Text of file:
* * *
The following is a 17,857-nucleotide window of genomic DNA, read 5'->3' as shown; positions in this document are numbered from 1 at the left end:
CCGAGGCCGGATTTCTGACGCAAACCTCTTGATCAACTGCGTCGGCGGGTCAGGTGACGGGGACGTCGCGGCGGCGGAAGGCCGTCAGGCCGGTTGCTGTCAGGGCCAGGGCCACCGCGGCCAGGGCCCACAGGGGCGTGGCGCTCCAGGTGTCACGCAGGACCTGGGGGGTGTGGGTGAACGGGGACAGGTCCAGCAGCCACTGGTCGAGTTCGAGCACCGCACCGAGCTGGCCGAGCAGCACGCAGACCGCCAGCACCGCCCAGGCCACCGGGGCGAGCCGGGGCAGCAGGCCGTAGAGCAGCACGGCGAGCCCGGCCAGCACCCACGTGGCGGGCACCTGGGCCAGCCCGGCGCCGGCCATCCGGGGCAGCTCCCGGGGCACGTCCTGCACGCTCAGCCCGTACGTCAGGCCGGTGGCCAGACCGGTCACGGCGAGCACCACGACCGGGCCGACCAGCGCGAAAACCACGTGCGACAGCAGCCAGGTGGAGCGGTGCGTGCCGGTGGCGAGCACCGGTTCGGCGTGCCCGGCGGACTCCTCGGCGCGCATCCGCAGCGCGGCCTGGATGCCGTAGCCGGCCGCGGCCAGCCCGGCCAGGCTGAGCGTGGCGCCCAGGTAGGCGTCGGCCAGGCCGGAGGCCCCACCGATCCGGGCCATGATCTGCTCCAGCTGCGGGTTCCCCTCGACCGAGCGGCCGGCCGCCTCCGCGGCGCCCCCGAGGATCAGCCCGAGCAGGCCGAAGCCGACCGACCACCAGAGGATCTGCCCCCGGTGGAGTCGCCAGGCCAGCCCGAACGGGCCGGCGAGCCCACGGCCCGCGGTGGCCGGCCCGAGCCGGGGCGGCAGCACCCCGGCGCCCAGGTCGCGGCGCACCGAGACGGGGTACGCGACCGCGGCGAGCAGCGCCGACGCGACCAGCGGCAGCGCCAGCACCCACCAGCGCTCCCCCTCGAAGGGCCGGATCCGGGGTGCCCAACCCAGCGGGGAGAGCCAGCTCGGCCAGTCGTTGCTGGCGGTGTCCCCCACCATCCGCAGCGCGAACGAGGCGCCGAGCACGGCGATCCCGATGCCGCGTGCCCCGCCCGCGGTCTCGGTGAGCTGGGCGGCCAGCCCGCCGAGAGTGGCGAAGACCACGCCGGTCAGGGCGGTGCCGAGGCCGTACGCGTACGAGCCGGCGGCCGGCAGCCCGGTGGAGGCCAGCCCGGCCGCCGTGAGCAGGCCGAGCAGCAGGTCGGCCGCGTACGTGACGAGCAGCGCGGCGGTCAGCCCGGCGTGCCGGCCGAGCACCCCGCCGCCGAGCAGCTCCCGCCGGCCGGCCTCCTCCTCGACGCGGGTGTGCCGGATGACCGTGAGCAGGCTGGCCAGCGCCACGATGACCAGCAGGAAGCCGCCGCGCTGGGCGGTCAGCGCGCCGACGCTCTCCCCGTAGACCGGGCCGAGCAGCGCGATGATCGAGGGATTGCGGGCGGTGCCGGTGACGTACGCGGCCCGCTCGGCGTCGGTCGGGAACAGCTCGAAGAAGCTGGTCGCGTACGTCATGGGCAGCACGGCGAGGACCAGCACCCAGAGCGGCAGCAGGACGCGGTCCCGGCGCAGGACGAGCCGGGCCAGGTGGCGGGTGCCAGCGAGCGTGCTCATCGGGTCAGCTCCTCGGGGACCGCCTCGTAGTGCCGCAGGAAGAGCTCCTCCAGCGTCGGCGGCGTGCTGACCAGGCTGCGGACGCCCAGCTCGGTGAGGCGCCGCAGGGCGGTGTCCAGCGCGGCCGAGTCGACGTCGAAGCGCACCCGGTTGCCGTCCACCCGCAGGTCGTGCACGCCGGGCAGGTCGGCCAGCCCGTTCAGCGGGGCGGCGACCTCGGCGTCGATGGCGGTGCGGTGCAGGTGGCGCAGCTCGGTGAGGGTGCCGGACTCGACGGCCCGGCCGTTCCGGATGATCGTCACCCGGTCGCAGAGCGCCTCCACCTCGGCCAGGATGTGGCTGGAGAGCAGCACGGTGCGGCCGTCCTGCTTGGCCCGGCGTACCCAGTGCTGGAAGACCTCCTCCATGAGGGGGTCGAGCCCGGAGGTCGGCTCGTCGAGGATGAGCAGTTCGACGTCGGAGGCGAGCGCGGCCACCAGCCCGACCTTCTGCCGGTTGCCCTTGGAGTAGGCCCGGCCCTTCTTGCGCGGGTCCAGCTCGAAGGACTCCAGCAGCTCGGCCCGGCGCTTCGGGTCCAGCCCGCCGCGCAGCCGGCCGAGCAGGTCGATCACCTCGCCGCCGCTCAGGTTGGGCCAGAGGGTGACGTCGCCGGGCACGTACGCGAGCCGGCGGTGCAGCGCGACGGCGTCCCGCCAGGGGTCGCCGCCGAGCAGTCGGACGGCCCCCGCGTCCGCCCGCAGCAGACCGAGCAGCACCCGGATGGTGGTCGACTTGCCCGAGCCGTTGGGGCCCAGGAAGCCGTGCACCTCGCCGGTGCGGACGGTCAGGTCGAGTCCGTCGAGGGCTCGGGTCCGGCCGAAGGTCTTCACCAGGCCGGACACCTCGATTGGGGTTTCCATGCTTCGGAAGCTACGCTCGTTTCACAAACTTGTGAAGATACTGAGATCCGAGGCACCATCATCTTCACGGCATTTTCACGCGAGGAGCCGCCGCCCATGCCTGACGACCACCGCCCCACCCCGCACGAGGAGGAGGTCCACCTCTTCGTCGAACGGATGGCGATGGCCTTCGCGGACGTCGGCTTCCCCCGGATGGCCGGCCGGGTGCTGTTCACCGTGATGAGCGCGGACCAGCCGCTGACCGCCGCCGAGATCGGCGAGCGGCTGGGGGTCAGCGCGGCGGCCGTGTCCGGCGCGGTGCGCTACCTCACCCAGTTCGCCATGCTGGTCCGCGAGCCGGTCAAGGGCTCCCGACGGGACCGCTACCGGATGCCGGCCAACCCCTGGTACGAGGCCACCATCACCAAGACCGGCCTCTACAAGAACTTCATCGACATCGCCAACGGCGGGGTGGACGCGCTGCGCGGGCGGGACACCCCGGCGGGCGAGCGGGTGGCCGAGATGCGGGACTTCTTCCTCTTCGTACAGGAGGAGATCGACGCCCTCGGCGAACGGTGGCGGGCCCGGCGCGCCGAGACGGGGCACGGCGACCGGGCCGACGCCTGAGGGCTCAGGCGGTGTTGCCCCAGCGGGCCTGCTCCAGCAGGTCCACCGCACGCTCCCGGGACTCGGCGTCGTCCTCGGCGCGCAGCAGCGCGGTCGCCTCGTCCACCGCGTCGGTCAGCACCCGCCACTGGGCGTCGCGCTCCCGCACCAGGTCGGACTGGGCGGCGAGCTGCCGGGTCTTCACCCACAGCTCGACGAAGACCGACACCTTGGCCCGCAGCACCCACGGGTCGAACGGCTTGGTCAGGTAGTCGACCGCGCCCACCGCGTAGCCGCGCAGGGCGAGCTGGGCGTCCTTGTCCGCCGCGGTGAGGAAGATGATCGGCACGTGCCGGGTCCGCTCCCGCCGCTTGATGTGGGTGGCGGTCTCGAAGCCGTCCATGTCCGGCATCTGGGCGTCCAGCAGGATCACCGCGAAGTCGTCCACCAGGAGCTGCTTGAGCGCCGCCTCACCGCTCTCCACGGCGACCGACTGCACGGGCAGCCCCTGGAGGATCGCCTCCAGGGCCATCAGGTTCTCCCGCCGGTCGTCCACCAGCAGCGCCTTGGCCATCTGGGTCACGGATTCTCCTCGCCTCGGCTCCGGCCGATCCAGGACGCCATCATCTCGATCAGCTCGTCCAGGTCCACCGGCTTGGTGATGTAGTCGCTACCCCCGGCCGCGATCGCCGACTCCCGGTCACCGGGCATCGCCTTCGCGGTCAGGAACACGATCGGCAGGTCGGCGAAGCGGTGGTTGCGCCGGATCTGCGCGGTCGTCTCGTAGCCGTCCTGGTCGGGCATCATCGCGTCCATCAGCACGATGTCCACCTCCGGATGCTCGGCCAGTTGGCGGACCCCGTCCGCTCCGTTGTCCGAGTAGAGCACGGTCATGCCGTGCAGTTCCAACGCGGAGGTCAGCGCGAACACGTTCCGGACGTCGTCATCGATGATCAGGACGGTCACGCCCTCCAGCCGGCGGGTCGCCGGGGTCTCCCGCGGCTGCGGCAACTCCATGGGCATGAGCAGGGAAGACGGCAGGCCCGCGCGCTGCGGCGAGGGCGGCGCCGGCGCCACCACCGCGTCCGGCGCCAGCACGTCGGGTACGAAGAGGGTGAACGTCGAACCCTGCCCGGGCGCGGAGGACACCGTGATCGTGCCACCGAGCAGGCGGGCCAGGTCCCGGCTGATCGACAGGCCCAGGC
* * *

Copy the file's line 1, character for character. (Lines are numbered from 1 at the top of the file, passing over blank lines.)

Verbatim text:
The following is a 17,857-nucleotide window of genomic DNA, read 5'->3' as shown; positions in this document are numbered from 1 at the left end: